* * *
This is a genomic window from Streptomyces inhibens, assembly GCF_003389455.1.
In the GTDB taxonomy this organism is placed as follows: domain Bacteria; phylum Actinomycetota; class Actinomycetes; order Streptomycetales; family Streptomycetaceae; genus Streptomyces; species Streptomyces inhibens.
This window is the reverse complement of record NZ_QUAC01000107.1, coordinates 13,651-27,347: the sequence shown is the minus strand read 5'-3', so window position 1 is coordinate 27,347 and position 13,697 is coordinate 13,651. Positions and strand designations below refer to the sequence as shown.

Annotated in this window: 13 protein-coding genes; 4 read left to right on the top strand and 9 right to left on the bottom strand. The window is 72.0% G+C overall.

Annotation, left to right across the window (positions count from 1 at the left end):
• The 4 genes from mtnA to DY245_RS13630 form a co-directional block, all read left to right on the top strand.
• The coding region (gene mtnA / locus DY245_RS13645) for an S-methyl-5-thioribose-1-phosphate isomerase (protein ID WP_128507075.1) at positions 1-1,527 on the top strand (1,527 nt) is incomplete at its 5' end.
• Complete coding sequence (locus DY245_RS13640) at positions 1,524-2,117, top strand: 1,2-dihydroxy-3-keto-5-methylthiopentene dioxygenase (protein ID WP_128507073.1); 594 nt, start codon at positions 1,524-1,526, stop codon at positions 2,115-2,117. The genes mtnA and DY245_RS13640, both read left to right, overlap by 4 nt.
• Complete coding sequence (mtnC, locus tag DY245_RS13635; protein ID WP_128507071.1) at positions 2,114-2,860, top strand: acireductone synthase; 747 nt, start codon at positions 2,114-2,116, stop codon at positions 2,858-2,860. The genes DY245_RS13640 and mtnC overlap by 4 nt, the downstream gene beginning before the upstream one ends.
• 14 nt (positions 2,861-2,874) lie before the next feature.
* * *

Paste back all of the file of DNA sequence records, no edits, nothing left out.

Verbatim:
This is a genomic window from Streptomyces inhibens, assembly GCF_003389455.1.
In the GTDB taxonomy this organism is placed as follows: domain Bacteria; phylum Actinomycetota; class Actinomycetes; order Streptomycetales; family Streptomycetaceae; genus Streptomyces; species Streptomyces inhibens.
This window is the reverse complement of record NZ_QUAC01000107.1, coordinates 13,651-27,347: the sequence shown is the minus strand read 5'-3', so window position 1 is coordinate 27,347 and position 13,697 is coordinate 13,651. Positions and strand designations below refer to the sequence as shown.

Annotated in this window: 13 protein-coding genes; 4 read left to right on the top strand and 9 right to left on the bottom strand. The window is 72.0% G+C overall.

Annotation, left to right across the window (positions count from 1 at the left end):
• The 4 genes from mtnA to DY245_RS13630 form a co-directional block, all read left to right on the top strand.
• The coding region (gene mtnA / locus DY245_RS13645) for an S-methyl-5-thioribose-1-phosphate isomerase (protein ID WP_128507075.1) at positions 1-1,527 on the top strand (1,527 nt) is incomplete at its 5' end.
• Complete coding sequence (locus DY245_RS13640) at positions 1,524-2,117, top strand: 1,2-dihydroxy-3-keto-5-methylthiopentene dioxygenase (protein ID WP_128507073.1); 594 nt, start codon at positions 1,524-1,526, stop codon at positions 2,115-2,117. The genes mtnA and DY245_RS13640, both read left to right, overlap by 4 nt.
• Complete coding sequence (mtnC, locus tag DY245_RS13635; protein ID WP_128507071.1) at positions 2,114-2,860, top strand: acireductone synthase; 747 nt, start codon at positions 2,114-2,116, stop codon at positions 2,858-2,860. The genes DY245_RS13640 and mtnC overlap by 4 nt, the downstream gene beginning before the upstream one ends.
• 14 nt (positions 2,861-2,874) lie before the next feature.